The world famous Barns Ness Lighthouse, which marks the entrance to the Firth of Forth on the easy coast of Scotland, has been purchased from the Northern Lighthouse Board by the LaFarge Cement Company. Built in 1901 by the famous lighthouse engineer Donald A. Stevenson, the company paid £100,000 pounds sterling for the tower. They already own the keeper’s quarters, which they rent out. The company announced that they have no plans for the lighthouse, other than to properly maintain it.

Old Beirut Lighthouse Hit

In a previous issue we reported that the new Beirut Lighthouse was heavily damaged in the recent Mid-East conflict. Since then, the old lighthouse nearby was also struck and heavily damaged by Israeli navy boat gunfire. The lighthouse is located between the Saudi embassy and the Lebanese American University. The lighthouse had been slated for demolition when the new lighthouse was built, but no one ever expected its end to happen in this manner.

Coast Guard In Space

When we pharologists think of the Coast Guard we think of their lighthouse heritage. But did you know that Coast Guardsmen have flown in space? The first Coast Guard astronaut was Commander Bruce E. Melnick who became an astronaut in 1988. In 1990, he was the mission specialist on the flight of the shuttle Discovery STS-41 and flew again in May of 1992 as the flight engineer on shuttle Endeavor STS-49. The Coast Guard’s current astronaut is Daniel C. Burbank who flew on the shuttle Atlantis

STS-106 in September 2000 and again on this year’s shuttle Atlantis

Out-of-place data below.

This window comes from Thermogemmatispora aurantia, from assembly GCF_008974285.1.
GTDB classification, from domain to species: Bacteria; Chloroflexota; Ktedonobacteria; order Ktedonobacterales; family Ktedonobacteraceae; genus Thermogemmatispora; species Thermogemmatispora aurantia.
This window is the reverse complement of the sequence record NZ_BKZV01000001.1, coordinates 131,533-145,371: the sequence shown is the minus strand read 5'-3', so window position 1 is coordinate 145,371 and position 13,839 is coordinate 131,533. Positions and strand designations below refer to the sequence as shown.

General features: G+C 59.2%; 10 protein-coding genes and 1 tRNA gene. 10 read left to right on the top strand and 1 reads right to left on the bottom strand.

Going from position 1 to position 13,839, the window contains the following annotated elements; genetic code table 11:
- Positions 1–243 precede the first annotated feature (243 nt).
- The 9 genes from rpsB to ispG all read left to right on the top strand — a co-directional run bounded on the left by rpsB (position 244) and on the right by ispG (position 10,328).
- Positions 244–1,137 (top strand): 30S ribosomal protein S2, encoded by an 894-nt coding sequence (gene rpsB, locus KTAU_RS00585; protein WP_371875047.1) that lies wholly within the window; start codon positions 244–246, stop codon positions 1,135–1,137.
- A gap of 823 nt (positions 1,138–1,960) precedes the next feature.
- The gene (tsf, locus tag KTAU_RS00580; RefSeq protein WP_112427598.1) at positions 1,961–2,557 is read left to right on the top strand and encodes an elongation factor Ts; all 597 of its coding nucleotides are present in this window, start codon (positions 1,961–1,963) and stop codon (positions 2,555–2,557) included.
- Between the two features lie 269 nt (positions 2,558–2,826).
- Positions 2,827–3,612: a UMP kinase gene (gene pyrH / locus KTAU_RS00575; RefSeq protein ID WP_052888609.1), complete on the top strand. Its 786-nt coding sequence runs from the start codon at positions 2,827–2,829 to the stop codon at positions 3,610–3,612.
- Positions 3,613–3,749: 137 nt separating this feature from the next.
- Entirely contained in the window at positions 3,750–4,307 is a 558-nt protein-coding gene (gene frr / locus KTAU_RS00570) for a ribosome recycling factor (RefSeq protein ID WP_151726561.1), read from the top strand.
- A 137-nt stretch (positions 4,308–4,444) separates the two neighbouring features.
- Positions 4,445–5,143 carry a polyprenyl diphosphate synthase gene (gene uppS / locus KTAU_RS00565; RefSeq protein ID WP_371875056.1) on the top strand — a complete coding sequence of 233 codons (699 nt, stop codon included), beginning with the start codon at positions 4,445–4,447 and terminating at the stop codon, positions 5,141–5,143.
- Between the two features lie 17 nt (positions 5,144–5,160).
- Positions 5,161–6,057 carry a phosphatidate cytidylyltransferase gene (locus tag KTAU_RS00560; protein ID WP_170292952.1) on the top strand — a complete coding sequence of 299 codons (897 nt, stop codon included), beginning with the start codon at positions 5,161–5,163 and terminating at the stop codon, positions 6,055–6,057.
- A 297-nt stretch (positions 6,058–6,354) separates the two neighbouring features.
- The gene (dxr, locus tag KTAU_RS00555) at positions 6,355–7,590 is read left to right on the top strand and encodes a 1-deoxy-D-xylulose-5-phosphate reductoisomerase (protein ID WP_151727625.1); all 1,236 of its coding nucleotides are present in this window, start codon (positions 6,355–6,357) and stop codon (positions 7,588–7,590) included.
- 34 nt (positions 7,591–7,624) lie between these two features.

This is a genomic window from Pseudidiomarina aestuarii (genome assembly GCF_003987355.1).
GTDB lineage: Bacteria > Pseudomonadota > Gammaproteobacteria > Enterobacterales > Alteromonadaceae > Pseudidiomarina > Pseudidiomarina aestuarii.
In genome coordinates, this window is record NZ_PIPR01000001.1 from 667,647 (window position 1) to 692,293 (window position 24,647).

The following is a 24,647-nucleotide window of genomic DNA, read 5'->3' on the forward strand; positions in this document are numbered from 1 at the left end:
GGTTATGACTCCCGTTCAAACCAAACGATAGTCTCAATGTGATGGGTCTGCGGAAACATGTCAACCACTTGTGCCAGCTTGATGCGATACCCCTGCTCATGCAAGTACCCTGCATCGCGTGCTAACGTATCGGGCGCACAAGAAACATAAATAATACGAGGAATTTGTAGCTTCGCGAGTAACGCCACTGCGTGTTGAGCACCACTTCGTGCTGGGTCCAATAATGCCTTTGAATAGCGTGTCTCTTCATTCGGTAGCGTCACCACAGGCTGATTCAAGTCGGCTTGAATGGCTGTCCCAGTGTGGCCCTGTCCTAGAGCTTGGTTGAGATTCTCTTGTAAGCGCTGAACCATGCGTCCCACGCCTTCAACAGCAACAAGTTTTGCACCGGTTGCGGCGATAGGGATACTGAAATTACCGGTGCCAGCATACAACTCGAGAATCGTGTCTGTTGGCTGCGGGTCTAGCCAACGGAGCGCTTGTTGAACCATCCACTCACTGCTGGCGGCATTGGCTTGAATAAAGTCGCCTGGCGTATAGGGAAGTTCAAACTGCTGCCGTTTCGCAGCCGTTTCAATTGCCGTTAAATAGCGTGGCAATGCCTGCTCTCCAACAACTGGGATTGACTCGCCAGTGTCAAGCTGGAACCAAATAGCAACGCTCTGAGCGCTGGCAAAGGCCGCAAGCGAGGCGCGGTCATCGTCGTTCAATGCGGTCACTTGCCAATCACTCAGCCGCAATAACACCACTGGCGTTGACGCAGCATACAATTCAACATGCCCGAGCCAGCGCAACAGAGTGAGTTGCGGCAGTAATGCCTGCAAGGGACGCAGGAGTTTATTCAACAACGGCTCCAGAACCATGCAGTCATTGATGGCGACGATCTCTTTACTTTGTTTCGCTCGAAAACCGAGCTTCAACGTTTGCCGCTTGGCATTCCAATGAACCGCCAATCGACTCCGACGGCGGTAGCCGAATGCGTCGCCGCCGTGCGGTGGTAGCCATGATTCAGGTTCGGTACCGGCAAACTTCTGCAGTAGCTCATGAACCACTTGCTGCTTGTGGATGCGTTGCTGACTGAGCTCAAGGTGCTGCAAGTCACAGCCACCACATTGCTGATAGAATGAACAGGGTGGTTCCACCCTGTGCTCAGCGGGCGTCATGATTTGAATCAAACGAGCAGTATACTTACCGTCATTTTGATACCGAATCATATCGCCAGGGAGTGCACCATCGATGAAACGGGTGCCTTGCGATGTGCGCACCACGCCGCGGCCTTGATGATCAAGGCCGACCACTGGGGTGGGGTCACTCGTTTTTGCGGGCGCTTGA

STS-115. The wide variety of the missions of the United States Coast Guard never ceases to amaze us.

Bulgarian Light Celebration

Bulgaria’s Shabla Lighthouse recently held a celebration to honor the 150th birthday of the lighthouse. The lighthouse, the oldest navigational facility on the Black Sea Coast of Bulgaria is the easternmost lighthouse in that nation.

Boston Lens Gets Makeover

Lighthouse lens experts, Joe Cocking and Nick Johnston, who you’ve read about before in this magazine, recently performed major restoration on the historic Fresnel lens in America’s first light station in Boston Harbor. It was the first full restoration of the 4,000-pound lens since it was installed in 1859.

Heat Wave Closed Lighthouse

This past summer’s heat wave closed North Carolina’s tall Cape Hatteras Lighthouse. Officials stated the lighthouse could only be opened for public climbing when the heat index is below 103 degrees.

Coast Guard Honored

Coast Guard units around the country celebrated their birthday this past August with numerous celebrations and ceremonies. One such celebration was held in Rockland, Maine during the Lobster Festival, the largest event of its kind in Maine. Letters of congratulations, proclamations and sentiments were given to the units based in the seaport city including the USCG Cutters Abbie Burgess, Thunder Bay and Tackle.